Taken as a whole, The Gravity of Us is a sweet afternoon read, one that treads lightly on a variety of significant topics for younger audiences. From the developing arena of social media journalism, to debates about funding for space exploration (as a type of colonial project) when American infrastructure is crumbling, to the presence of private contractor companies (such as a narrowly fictionalized version of Space-X) working alongside and against NASA, and so on—Stamper has woven in a great deal of background, real-world problems with his speculation about how a mission to Mars would go, both as a practical concern and an ideological symbol. While he comes down on the side of ‘important ideological symbol,’ he also doesn’t utterly avoid the criticisms of where money gets spent and on what, governmentally.

On a more personal level, the book is also making a few good arguments about ethical behavior. Mental health and being present in relationships, specifically focusing on one’s own self instead of trying to fix others, is a big part of the romance between Leon and Cal. The combination of an anxious people-pleaser and a person with depression who can’t figure out what path he wants to take in life is a messy one, and perhaps the strongest take-away of the book is to be found in their efforts to meet each other in the middle and co-create a healthy relationship, despite their respective challenges. While there’s certain unbelievable neatness to that, for me, that is the whole point of the happily-ever-after structure… and queer teens, too, deserve to have happy romances where people do actually come together and care for each other.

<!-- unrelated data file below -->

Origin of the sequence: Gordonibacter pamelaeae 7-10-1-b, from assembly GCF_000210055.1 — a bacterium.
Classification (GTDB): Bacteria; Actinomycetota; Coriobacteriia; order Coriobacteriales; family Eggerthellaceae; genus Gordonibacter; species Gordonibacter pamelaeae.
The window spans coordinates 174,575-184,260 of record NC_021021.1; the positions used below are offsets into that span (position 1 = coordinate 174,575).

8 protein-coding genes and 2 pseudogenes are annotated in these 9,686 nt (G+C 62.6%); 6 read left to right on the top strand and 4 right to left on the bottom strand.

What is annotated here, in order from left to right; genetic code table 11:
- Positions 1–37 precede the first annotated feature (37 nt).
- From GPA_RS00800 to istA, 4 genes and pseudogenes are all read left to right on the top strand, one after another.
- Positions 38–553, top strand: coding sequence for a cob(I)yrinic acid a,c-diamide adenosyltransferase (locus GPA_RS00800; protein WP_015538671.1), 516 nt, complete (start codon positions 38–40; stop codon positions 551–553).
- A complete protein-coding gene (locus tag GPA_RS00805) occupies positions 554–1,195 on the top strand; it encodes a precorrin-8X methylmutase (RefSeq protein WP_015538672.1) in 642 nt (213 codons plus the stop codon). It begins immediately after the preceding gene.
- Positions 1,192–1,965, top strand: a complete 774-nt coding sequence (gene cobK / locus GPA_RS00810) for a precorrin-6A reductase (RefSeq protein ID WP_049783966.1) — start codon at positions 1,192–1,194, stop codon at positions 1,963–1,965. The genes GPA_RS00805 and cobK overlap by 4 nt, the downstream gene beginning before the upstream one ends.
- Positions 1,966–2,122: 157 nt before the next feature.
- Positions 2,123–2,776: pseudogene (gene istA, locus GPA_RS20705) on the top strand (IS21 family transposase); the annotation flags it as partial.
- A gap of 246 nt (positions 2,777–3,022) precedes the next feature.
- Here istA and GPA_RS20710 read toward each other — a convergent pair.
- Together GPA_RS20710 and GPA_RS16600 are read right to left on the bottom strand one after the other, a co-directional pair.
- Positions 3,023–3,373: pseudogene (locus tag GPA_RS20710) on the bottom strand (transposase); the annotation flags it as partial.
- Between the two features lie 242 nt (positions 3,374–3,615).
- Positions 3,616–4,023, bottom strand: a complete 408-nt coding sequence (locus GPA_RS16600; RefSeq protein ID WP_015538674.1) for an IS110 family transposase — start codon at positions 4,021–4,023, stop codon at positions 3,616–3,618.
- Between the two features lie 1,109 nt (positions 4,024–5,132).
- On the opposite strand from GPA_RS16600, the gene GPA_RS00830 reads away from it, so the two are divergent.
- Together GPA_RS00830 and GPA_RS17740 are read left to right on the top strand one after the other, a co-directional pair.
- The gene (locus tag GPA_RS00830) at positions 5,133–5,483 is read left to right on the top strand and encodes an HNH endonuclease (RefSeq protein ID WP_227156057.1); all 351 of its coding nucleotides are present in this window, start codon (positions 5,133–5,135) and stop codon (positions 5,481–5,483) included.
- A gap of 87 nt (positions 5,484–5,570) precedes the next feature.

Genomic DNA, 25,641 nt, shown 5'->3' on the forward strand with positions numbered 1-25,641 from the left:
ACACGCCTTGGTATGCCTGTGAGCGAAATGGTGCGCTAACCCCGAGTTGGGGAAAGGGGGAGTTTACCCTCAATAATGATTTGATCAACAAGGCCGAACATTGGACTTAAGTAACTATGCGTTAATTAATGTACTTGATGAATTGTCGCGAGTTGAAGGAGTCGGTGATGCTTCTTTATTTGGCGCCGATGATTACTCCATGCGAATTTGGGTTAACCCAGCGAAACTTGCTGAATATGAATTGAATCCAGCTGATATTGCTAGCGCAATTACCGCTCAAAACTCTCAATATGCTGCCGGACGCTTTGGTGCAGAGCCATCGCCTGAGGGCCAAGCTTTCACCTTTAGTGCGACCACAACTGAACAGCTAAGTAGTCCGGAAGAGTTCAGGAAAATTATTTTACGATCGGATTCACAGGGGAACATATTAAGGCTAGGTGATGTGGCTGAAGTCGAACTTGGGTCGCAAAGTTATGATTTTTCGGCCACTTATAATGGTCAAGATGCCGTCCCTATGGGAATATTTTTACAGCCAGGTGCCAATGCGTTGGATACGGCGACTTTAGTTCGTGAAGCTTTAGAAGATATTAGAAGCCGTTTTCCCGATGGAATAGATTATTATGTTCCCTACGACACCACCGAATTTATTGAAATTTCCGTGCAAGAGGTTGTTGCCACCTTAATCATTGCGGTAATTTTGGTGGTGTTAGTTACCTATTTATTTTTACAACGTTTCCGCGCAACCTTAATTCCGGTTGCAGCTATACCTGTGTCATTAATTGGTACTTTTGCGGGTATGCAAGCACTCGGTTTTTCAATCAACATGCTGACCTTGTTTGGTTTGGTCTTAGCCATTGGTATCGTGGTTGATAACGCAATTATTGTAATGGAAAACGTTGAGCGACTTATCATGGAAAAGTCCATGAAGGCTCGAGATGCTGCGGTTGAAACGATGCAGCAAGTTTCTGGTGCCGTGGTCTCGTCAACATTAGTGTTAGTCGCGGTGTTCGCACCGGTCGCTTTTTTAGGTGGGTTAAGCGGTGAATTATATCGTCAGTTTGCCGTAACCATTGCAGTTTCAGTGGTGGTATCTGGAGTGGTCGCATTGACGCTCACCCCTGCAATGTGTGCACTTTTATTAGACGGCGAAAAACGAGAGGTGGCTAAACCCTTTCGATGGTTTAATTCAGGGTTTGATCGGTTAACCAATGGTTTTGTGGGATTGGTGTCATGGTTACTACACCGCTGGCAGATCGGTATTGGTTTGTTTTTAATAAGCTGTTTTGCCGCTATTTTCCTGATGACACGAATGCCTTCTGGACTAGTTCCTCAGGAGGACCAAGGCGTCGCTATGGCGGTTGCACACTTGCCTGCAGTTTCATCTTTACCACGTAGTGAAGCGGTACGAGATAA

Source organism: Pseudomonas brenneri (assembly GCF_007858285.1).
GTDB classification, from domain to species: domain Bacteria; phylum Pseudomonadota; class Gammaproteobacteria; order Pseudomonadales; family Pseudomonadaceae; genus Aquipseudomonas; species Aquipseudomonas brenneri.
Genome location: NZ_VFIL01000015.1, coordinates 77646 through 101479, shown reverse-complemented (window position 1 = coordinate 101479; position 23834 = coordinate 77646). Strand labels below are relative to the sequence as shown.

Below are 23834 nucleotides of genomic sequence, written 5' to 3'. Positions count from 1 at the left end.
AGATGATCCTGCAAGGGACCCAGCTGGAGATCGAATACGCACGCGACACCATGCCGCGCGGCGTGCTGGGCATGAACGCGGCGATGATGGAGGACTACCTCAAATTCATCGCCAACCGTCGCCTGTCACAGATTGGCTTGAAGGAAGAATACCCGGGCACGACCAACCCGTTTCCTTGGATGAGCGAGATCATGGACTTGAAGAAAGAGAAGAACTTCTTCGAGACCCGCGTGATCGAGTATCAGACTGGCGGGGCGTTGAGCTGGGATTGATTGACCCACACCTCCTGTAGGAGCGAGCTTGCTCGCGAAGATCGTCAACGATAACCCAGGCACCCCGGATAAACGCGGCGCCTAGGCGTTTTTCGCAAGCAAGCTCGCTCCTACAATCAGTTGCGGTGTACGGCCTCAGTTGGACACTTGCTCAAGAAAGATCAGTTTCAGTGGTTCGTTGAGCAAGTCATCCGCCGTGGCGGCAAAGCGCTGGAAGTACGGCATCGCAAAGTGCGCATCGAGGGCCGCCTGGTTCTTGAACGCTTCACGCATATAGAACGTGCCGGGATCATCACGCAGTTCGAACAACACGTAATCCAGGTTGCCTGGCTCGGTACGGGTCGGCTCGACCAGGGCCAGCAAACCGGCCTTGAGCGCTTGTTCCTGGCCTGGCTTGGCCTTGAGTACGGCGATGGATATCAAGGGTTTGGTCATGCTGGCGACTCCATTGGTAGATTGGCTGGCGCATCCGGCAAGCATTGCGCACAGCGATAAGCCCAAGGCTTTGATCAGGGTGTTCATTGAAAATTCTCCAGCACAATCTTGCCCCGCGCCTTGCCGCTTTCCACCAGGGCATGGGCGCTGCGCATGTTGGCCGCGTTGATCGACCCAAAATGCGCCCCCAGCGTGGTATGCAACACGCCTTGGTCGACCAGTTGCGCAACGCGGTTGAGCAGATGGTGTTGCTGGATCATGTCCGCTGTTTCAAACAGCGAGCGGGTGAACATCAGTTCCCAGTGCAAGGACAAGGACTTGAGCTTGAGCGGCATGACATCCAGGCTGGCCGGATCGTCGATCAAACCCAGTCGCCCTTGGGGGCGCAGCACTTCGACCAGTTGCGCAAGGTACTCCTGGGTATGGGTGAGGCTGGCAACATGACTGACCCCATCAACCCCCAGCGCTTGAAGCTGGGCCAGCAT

Ultimately, I’m reminded of similar texts like Love, Simon and the novel that film was based on—not in terms of the plot, but in terms of the willful positivity, the sense that a pair of queer teenage boys can make something beautiful together while also having tiffs and struggles as any kids would. (Bonus, he doesn’t ignore that homophobia exists and inflects their lives as well, he just doesn’t make it the point of the narrative.) Stamper weaves a romantic coming-of-age in successfully alongside a plot that’s equal parts evolving drama around a mission to Mars and commentary on the nature of journalism, social media, and governmental interactions with the sciences. Overall, it’s touching on a lot of things lightly—and though it doesn’t dig particularly deep at any point, I understand the need to have pleasant reads like this. The Gravity of Us didn’t leave a strong or lingering impression on me, but it felt nice to read, and that counts for something too.

The Gravity of Us is available from Bloomsbury.

Lee Mandelo is a writer, critic, and editor whose primary fields of interest are speculative fiction and queer literature, especially when the two coincide. They have two books out, Beyond Binary: Genderqueer and Sexually Fluid Speculative Fiction and We Wuz Pushed: On Joanna Russ and Radical Truth-telling, and in the past have edited for publications like Strange Horizons Magazine. Other work has been featured in magazines such as Stone Telling, Clarkesworld, Apex, and Ideomancer.